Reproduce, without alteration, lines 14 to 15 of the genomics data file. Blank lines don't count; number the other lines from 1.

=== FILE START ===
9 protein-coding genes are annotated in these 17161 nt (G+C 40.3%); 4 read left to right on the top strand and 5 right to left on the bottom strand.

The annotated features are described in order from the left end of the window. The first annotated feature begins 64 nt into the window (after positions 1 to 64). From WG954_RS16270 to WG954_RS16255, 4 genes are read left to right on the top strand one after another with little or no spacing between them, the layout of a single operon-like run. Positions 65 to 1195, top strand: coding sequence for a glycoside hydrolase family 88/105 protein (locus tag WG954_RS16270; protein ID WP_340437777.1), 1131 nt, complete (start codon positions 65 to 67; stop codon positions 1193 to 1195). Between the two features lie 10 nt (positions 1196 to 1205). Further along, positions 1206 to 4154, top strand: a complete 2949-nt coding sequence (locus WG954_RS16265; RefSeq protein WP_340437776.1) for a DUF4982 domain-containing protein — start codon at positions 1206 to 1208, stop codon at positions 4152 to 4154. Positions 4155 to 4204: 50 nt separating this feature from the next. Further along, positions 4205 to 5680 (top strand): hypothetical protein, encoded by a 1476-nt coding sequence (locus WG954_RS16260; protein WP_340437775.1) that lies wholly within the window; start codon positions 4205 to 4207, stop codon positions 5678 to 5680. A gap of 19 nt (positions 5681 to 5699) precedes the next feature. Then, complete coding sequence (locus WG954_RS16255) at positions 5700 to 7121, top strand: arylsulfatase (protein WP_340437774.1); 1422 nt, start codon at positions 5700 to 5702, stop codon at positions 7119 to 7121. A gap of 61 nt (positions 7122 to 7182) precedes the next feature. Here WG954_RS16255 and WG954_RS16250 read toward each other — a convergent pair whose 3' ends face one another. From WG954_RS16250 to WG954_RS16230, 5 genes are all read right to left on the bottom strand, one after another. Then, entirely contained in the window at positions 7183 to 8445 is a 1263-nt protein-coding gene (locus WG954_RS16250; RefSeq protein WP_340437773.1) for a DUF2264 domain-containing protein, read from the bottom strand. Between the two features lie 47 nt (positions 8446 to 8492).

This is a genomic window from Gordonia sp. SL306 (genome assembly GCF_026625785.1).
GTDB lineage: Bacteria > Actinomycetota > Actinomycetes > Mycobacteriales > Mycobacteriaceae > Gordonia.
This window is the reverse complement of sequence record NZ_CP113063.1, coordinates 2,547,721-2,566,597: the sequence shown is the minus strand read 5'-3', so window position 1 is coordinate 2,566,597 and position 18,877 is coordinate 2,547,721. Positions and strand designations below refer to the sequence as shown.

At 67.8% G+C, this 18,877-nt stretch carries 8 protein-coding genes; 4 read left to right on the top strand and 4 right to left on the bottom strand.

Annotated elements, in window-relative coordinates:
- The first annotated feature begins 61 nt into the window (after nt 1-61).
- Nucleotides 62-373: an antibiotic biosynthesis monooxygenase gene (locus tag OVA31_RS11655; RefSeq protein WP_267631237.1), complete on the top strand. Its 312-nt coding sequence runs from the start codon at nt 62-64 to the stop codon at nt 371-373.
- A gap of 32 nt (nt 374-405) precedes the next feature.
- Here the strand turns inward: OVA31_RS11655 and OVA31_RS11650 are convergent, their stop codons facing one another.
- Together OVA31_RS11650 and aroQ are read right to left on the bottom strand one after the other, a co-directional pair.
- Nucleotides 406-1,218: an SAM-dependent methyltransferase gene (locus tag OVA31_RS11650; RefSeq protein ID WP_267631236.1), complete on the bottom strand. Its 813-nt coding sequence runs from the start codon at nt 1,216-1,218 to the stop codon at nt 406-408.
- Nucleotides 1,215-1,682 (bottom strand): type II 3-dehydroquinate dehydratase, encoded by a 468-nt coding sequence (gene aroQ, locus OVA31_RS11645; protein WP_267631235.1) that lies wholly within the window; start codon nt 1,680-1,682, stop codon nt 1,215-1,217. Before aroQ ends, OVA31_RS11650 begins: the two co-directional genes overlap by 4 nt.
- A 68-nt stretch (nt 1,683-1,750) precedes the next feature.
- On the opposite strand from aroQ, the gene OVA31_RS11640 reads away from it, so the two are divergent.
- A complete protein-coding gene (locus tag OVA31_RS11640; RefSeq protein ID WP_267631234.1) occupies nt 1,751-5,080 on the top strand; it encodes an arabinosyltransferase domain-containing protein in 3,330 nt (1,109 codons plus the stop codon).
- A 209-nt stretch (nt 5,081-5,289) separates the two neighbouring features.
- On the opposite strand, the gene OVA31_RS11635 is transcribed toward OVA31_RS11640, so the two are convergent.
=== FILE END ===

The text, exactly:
- Nucleotides 1,215-1,682 (bottom strand): type II 3-dehydroquinate dehydratase, encoded by a 468-nt coding sequence (gene aroQ, locus OVA31_RS11645; protein WP_267631235.1) that lies wholly within the window; start codon nt 1,680-1,682, stop codon nt 1,215-1,217. Before aroQ ends, OVA31_RS11650 begins: the two co-directional genes overlap by 4 nt.
- A 68-nt stretch (nt 1,683-1,750) precedes the next feature.